Edited by David Stockwell; Technical information provided by Roland Mueller & Simon Benik

Magnet-Schultz of America (MSA) discuses how to achieve smaller, higher performing, more energy efficient solenoids, and avoid heat issues by utilizing electronic power control techniques, such as Pulse Width Modulation (PWM).

Driving electromagnetic actuators (such as solenoids) by utilizing the conventional approach of applying a constant voltage and current to the coil is an effective, but also an inefficient use of the energy consumed. The power required to get the solenoid’s plunger to move at the max stroke (max “air-gap”), simply becomes excessive when the plunger reaches the fully seated, zero stroke (zero “air-gap”) location.

Furthermore, the ever-present quest to achieve greater actuation forces from the smallest possible actuator package is befallen by excessive HEAT that is generated within the coil of such devices. The resulting elevated coil temperature increases the resistance of the coil, which derides the desired force at all strokes. Worse, HEAT also jeopardizes the mechanical integrity of the device (potentially melting magnet wire insulation, plastic bobbins and/or encapsulation materials, and destroying embedded electronic components).

So, how can one achieve smaller, higher performing, more energy efficient solenoids, yet avoid HEAT issues?

The answer is, by utilizing electronic power control techniques, such as Pulse Width Modulation (PWM).

Before engaging in a rigorous PWM discussion, the first article in this three-part BLOG series will provide a review of the “basics” involving the relationship between force, stroke, heat and input power as they relate to solenoids. To be sure, these relationships and characteristics also exist with other electromagnetic actuators.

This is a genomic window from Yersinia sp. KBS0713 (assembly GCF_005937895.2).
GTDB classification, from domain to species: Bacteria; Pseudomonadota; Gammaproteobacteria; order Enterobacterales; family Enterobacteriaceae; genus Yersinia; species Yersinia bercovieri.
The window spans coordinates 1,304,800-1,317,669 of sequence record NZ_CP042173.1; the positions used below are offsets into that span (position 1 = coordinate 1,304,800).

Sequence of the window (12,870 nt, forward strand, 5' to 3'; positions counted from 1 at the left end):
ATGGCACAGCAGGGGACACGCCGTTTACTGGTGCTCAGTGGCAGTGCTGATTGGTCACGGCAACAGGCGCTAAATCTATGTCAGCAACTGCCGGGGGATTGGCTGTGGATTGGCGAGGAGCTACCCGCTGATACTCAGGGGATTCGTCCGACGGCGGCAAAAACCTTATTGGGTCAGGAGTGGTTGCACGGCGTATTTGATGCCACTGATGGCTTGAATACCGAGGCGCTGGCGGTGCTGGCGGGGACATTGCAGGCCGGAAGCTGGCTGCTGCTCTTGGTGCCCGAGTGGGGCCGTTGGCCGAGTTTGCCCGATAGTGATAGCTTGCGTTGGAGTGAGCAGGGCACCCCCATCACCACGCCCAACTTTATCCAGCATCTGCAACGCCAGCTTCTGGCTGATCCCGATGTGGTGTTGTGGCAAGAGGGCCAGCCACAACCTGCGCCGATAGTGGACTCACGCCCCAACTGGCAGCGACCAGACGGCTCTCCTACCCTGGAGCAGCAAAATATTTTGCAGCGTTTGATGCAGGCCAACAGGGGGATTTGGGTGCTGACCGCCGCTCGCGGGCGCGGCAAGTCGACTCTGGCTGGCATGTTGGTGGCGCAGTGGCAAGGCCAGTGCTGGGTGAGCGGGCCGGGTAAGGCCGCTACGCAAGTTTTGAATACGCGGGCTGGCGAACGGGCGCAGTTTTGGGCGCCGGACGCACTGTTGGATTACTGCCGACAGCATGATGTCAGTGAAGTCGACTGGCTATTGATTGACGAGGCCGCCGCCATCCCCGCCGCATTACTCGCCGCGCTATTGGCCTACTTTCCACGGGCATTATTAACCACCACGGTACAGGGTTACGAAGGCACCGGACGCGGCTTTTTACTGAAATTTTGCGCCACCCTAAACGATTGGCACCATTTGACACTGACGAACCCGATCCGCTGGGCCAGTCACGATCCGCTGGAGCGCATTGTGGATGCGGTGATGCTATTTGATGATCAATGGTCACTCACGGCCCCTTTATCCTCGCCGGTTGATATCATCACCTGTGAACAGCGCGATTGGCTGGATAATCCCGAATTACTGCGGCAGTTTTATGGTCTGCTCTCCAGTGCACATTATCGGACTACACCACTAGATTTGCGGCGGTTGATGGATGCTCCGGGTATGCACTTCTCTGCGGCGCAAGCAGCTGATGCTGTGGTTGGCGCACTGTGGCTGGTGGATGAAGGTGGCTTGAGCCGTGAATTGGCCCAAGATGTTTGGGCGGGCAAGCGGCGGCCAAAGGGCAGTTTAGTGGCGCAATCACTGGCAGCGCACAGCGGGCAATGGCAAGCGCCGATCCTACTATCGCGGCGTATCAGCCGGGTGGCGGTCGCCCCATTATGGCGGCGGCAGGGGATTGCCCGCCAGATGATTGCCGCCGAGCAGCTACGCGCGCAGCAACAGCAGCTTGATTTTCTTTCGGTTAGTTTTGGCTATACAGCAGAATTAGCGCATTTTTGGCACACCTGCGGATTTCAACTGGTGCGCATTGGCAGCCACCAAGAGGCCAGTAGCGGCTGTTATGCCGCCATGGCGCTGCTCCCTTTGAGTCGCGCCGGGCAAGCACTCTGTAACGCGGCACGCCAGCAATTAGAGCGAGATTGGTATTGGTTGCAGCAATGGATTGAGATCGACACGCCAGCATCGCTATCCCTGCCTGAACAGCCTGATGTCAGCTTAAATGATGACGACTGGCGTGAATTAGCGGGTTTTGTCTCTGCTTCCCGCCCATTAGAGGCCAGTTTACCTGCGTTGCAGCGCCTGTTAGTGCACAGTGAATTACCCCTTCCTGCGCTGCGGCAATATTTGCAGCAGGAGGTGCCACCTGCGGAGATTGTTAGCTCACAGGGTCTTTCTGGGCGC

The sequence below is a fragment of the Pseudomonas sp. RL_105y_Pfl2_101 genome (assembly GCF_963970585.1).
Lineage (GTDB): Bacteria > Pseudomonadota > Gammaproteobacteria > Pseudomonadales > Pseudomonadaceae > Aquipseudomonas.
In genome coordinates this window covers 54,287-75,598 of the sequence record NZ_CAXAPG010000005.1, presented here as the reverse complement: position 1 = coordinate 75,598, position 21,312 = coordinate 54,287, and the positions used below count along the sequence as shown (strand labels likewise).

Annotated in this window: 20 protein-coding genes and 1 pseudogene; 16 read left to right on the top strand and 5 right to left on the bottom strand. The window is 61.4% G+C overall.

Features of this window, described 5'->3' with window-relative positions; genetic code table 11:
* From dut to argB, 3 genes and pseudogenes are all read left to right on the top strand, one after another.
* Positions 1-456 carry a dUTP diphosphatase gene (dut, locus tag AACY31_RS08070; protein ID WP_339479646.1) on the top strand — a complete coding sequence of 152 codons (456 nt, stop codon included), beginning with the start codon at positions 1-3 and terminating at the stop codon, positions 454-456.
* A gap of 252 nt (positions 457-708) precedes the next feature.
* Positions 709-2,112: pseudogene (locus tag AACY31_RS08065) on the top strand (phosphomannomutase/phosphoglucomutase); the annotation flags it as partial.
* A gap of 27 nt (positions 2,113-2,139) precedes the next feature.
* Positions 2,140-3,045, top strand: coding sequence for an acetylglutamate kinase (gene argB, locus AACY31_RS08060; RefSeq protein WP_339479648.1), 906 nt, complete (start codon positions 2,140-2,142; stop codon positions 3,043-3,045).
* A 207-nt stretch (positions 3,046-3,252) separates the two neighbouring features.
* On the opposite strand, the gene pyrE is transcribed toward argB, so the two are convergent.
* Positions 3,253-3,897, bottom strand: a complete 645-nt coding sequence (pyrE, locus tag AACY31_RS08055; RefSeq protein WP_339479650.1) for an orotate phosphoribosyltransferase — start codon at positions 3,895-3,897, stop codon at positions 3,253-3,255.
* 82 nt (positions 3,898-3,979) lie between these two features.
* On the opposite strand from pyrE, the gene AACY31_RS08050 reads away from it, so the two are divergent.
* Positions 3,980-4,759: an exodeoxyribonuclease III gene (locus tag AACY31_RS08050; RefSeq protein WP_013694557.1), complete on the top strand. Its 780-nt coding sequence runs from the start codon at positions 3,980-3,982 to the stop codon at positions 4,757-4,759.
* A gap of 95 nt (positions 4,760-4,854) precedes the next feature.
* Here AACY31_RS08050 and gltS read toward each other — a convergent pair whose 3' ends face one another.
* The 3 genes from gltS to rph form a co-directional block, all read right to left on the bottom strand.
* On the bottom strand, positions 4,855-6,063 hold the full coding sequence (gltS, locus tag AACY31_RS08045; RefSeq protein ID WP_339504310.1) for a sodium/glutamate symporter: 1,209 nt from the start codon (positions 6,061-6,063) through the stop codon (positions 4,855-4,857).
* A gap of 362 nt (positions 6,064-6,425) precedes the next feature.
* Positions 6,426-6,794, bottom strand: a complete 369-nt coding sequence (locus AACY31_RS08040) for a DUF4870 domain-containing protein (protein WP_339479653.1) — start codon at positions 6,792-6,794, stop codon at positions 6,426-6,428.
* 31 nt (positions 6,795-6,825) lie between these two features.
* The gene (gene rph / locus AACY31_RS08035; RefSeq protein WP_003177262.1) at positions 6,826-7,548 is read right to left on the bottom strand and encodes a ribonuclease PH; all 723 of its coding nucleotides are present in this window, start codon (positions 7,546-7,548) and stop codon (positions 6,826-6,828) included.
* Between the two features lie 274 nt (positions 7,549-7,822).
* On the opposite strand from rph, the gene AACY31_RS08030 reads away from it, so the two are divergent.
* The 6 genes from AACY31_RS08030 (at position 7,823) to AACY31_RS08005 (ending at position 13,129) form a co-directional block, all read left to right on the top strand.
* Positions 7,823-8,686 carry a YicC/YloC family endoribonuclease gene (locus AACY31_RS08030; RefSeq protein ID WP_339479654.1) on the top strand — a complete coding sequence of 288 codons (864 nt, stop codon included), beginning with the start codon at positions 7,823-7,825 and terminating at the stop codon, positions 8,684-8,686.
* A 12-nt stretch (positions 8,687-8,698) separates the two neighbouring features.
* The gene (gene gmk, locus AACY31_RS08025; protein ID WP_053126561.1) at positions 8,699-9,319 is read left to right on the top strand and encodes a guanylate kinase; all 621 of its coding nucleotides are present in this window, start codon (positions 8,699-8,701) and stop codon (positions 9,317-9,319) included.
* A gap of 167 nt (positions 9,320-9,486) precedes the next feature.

• The COIL: The component that generates the magnetic flux when energized,
  • The stationary POLE PIECE (or, Stop): The component that magnetically attracts the plunger,
  • The moving PLUNGER (or, Armature): Movement of the plunger provides the mechanical work,
  • The FRAME: The magnetically permeable envelope surrounding the solenoid.

The AIR-GAP (or, Stroke): The space between the plunger and the stop, across which a magnetic differential is created.

FIGURE 1: The AIR-GAP is a key design element


Applying electrical energy to a solenoid coil generates an electromagnetic field, resulting in the flow of magnetic flux through the frame, plunger and stop. This flux induces a magnetic differential as it jumps the air-gap between the plunger and the stop.

FIGURE 2 (ABOVE): Actuation force

The magnetic differential creates an attractive magnetic force between the stationary stop and the moveable plunger. This force, called the “ACTUATION” force, is inversely proportional to the square of the distance (the air-gap) between the plunger to the stop (F ~ 1/x^2), and serves to draw the plunger toward the stop.

This non-linear relationship, (see FIGURE 3 below) depicts the magnetic efficiency of the device. The magnetic efficiency dictates that the ACTUATION force (the Y-axis below) is the smallest when the air-gap (the X-axis below) is the largest, and largest when the plunger is fully seated against the stop (at zero air-gap). At this point, it is called the “HOLD” force.

FIGURE 3 (ABOVE): Hold force

Because magnetic efficiency increases as the plunger moves toward zero air-gap, progressively less electrical energy is required to keep the plunger moving along this path, and far less energy is needed to “HOLD” the plunger at zero air-gap. For this reason, when utilizing a conventional driving scheme, where the applied energy is kept constant, the excess, wasted energy at zero air-gap is simply converted into HEAT.


In the majority of applications, the main focus is to achieve the greatest Actuation force at max air-gap, especially when a return spring is embodied in the design. Unfortunately, with the conventional driving scheme, the resulting high HOLD force exceeds what is needed, thereby wastes energy.